You’ve determined the nursing field is the place for you, but the wanderlust in the back of your head just won’t quit. That’s where travel nursing comes into play. Travel nurses explore new places while doing the jobs they love (and while making more money than their permanent counterparts).

So, how does one determine if travel nursing is the right lifestyle choice for them? It’s all about being informed. And we’ve got the inside scoop on exactly what it takes to become a rock star travel nurse.

THE BASICS

What do travel nurses do?

Travel nurses provide temporary medical assistance at hospitals, clinics or other medical facilities around the country. Their short-term assignments can last anywhere from eight to 26 weeks, but most openings extend to about 13 weeks. Travel nurses allow departments to run efficiently when they are short staffed on core employees. They also fill in openings left by employees on maternity leave, prolonged unfulfilled positions, leaves of absence, etc.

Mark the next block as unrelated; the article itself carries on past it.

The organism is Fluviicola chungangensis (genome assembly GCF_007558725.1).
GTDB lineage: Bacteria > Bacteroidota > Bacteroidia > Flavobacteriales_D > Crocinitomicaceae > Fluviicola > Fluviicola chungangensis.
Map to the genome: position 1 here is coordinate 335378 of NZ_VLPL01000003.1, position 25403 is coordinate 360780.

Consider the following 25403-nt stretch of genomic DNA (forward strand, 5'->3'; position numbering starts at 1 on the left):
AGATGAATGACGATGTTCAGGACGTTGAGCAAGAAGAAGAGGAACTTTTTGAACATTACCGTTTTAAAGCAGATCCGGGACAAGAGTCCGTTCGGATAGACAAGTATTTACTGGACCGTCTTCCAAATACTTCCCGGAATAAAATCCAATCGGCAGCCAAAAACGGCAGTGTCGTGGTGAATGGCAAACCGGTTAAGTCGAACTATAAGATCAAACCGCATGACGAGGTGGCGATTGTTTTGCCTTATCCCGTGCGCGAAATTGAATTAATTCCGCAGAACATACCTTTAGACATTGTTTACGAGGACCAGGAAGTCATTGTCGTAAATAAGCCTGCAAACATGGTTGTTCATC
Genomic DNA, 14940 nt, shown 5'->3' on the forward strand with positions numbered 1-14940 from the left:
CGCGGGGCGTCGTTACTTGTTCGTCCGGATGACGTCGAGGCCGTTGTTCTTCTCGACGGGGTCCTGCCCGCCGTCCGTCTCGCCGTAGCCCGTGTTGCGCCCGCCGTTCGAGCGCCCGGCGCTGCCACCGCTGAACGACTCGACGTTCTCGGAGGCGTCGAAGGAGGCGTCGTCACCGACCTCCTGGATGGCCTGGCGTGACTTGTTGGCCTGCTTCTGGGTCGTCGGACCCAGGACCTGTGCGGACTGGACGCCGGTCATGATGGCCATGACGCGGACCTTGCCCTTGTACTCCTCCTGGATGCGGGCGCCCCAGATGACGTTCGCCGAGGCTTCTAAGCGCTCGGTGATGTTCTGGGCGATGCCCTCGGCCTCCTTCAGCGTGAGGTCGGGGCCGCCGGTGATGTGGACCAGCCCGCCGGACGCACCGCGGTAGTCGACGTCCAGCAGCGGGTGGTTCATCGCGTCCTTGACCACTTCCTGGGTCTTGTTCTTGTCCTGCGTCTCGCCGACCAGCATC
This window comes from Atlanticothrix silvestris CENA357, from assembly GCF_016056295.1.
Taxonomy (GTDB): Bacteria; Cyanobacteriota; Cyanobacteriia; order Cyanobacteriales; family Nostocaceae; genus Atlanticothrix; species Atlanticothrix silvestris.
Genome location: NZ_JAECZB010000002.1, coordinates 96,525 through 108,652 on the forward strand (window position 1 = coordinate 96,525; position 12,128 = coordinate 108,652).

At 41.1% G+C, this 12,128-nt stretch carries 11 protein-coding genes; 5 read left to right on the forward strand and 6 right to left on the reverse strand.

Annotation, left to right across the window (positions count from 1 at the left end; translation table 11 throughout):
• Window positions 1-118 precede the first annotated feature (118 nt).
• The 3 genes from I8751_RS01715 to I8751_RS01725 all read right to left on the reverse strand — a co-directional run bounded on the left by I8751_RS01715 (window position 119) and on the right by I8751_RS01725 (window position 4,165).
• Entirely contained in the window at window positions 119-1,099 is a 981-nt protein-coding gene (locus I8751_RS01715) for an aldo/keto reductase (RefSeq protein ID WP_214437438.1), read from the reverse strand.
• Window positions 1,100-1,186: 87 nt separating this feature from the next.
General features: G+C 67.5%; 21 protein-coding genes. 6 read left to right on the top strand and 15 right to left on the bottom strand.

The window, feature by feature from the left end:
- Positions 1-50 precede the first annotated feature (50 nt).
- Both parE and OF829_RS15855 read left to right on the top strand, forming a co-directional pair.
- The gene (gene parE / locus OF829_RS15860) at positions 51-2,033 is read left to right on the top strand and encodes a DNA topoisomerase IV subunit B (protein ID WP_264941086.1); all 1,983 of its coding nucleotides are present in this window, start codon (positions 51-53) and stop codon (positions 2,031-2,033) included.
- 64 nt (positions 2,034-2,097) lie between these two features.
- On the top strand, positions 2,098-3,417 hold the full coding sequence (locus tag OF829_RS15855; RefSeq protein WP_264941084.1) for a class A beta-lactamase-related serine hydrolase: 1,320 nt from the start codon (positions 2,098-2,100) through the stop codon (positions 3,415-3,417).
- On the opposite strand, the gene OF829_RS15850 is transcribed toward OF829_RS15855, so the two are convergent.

How is travel nursing different than per diem nursing?

Unlike per diem, or per day, nurses, travel nurses have set schedules. While per diem nurses may have more flexibility due to their day-by-day schedules, work is not guaranteed. Travel nurses receive benefits, while per diem nurses do not.

Why should I travel for a job instead of for pleasure?

Because you can to both with all the freedom, adventure, changes of pace, higher earnings, great LRS Healthcare benefits (including medical coverage on the first day of the month after hire)—the list goes on and on. Getting paid to vacation and vacationing while working. What’s not to love?

STEPS TO BECOMING A TRAVEL NURSE

Step 1: Fulfill the Education Requirements

Travel nurses tend to hold one of three titles: Registered Nurse (RN), Advanced Practice Registered Nurse (APRN) or Licensed Practical Nurse (LPN).

RNs

Registered nurses are the most common type of travel nurse. In order to be a registered nurse, one must hold at least an associate degree in nursing (AND), but a Bachelor of Science in Nursing (BSN) is becoming the norm for most RNs, and it may soon be required in many states.

RNs are doctors’ right-hand people. Their day-to-day tasks can include monitoring patients, educating patients and their families, managing medical records, running diagnostics tests and analyzing results.